4. Subjects using anorexigenic or anabolic drugs, or chronic users of non steroidal anti‐inflammatory drugs.
  5. Subjects smoking more than 5 cigarettes per day (91 packs per year)
  6. Overly malnourished subjects, defined as a body mass index below 18 kg/m2.

PROSPECTIVE STUDY:

Main objective:

To study the effects of a three month period of calorie restriction in normal volunteers on the expression of expression of SIRT1 and UCP3 in muscle, SIRT6 in PBMC, brown adipose tissue activity and the accumulation of markers of oxidative damage.

Specific goals:

  1. To develop a prospective model of calorie restriction in normal human volunteers.
  2. To study changes associated with calorie restriction on:

    • Serum markers of inflammation and free fatty acids during fasting.
    • The uptake of 18fluorodexoyglucose by brown adipose tissue measured by PET‐CT
    • The expression of mRNA of UCP3 and SIRT1 in muscle biopsies.
    • The expression of mRNA for SIRT1 and 6 in muscle and peripheral blood mononuclear cells
    • The accumulation of 4 hydroxynonenal and 8 hydroxyguanosine in muscle, as markers of oxidative damage
    • The production of ROS by peripheral neutrophils as an overall measure of the capacity to generate free radicals
    • Insulin sensitivity, measured using formula derived from glucose tolerance. METHODOLOGY Premenopausal women, aged 25 to 40 years, with a BMI between 27 and 32 kg/m2, interested in losing weight, will be studied. Inclusion criteria will be: complete high school, stable weight (± 2 kg) in the last six months, and absence of diabetes, medication intake that could influence energy expenditure such as beta blockers (except oral contraceptives) and lack of engagement in competitive or exhausting physical activities. Women will be required to use an effective contraceptive method, and a pregnancy test will be performed every month while the study lasts.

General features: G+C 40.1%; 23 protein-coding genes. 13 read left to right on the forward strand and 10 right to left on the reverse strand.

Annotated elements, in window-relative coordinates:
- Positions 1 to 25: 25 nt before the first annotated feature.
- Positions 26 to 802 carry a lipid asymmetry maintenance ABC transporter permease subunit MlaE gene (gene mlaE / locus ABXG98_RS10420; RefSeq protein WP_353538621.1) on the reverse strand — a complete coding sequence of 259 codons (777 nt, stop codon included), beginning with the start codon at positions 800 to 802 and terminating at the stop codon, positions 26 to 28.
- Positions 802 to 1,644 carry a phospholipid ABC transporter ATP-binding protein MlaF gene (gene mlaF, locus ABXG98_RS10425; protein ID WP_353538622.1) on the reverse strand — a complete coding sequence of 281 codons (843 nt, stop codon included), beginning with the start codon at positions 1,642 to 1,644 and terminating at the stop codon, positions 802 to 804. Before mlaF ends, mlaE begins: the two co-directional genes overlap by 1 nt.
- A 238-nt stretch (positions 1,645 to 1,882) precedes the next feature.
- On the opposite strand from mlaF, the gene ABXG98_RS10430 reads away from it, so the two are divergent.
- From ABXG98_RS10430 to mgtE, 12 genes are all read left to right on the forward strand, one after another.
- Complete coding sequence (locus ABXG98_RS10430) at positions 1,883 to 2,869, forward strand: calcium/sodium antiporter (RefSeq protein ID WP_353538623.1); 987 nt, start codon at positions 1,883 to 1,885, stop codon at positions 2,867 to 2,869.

After signing an informed consent form, total energy expenditure will be measured through calorimetry and actigraphy or doubly labeled water. Subjects will be considered to be in energy balance, taking into account that weight is stable (the lack of weight change will be assessed during the two weeks required for inclusion studies). Therefore, it can be assured that energy intake at that moment is equal to total energy expenditure .

Afterwards, subjects subjected to a 25% restriction of their measured total energy expenditure (this level of restriction has been well tolerated by volunteers, even during one year). Restriction will be balanced, using a mediterranean type diet, maintaining a proportion of 50% carbohydrates, 25-30% of lipids, 25% of proteins and a provision of 100% of micronutrient requirements. Patients will attend to dietician reinforcement every week. To ease the restriction period, one extra meal will be allowed once a week. According to weight change, volunteers will be considered as energy restricted (group 1) is they loose at least 3 kg or 5 % weight during the study period. Instead those subjects that do not reach these goals will be considered as the control group (Group 2).

The intervention will last three months and will be carried out during a period in which temperature remains relatively stable and is lower, in Santiago Chile, to avoid an effect of climate on brown adipose tissue activity. The ideal will be between May and August. Both groups will be evaluated on a weekly basis by a nutritionist to assess compliance with the diet, reinforce indications and be weighed. Subjects will receive a monthly monetary remuneration in order to permit the purchase of specific foods and brands prescribed. Each subject will be educated about healthy dietary and physical activity lifestyle. Eventual changes in physical activity which will be ascertained using portable actigraphs (Actiheart®).

Apart from weight change, volunteers will be considered as calorie restricted if triglyceride levels decrease at least 15% and T3 levels are reduced by at least 8 ng/dl.